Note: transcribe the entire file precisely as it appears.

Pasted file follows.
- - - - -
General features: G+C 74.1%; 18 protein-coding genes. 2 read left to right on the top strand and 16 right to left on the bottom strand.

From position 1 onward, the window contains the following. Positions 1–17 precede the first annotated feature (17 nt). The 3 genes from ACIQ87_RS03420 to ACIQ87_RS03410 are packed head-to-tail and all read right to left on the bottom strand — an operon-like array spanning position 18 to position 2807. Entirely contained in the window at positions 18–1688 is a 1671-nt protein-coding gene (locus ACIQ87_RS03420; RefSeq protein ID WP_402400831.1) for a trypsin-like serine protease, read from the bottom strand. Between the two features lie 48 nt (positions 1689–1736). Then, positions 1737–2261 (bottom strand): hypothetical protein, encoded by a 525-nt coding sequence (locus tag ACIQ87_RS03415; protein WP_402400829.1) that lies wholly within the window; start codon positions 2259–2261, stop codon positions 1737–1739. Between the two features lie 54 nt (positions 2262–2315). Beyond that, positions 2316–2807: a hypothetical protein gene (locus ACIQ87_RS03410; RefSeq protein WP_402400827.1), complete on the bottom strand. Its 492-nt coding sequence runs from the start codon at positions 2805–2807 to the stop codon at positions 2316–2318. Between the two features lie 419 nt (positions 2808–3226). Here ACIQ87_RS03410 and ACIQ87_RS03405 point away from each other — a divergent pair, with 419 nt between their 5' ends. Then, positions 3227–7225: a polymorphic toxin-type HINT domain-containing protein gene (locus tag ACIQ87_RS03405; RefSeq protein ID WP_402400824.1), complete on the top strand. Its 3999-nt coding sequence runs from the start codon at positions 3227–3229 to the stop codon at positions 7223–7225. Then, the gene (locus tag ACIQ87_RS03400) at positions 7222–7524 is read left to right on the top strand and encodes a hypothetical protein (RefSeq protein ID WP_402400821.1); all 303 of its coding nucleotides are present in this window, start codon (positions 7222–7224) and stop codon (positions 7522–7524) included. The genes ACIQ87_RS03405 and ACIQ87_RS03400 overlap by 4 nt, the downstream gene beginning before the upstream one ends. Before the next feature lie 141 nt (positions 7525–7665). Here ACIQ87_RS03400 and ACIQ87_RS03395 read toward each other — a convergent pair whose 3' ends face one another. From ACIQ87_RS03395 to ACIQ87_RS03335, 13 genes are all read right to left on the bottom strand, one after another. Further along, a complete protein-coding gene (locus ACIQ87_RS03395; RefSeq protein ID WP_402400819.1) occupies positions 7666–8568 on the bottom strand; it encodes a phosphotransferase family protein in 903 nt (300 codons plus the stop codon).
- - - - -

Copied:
General features: G+C 74.1%; 18 protein-coding genes. 2 read left to right on the top strand and 16 right to left on the bottom strand.

From position 1 onward, the window contains the following. Positions 1–17 precede the first annotated feature (17 nt). The 3 genes from ACIQ87_RS03420 to ACIQ87_RS03410 are packed head-to-tail and all read right to left on the bottom strand — an operon-like array spanning position 18 to position 2807. Entirely contained in the window at positions 18–1688 is a 1671-nt protein-coding gene (locus ACIQ87_RS03420; RefSeq protein ID WP_402400831.1) for a trypsin-like serine protease, read from the bottom strand. Between the two features lie 48 nt (positions 1689–1736). Then, positions 1737–2261 (bottom strand): hypothetical protein, encoded by a 525-nt coding sequence (locus tag ACIQ87_RS03415; protein WP_402400829.1) that lies wholly within the window; start codon positions 2259–2261, stop codon positions 1737–1739. Between the two features lie 54 nt (positions 2262–2315). Beyond that, positions 2316–2807: a hypothetical protein gene (locus ACIQ87_RS03410; RefSeq protein WP_402400827.1), complete on the bottom strand. Its 492-nt coding sequence runs from the start codon at positions 2805–2807 to the stop codon at positions 2316–2318. Between the two features lie 419 nt (positions 2808–3226). Here ACIQ87_RS03410 and ACIQ87_RS03405 point away from each other — a divergent pair, with 419 nt between their 5' ends. Then, positions 3227–7225: a polymorphic toxin-type HINT domain-containing protein gene (locus tag ACIQ87_RS03405; RefSeq protein ID WP_402400824.1), complete on the top strand. Its 3999-nt coding sequence runs from the start codon at positions 3227–3229 to the stop codon at positions 7223–7225. Then, the gene (locus tag ACIQ87_RS03400) at positions 7222–7524 is read left to right on the top strand and encodes a hypothetical protein (RefSeq protein ID WP_402400821.1); all 303 of its coding nucleotides are present in this window, start codon (positions 7222–7224) and stop codon (positions 7522–7524) included. The genes ACIQ87_RS03405 and ACIQ87_RS03400 overlap by 4 nt, the downstream gene beginning before the upstream one ends. Before the next feature lie 141 nt (positions 7525–7665). Here ACIQ87_RS03400 and ACIQ87_RS03395 read toward each other — a convergent pair whose 3' ends face one another. From ACIQ87_RS03395 to ACIQ87_RS03335, 13 genes are all read right to left on the bottom strand, one after another. Further along, a complete protein-coding gene (locus ACIQ87_RS03395; RefSeq protein ID WP_402400819.1) occupies positions 7666–8568 on the bottom strand; it encodes a phosphotransferase family protein in 903 nt (300 codons plus the stop codon).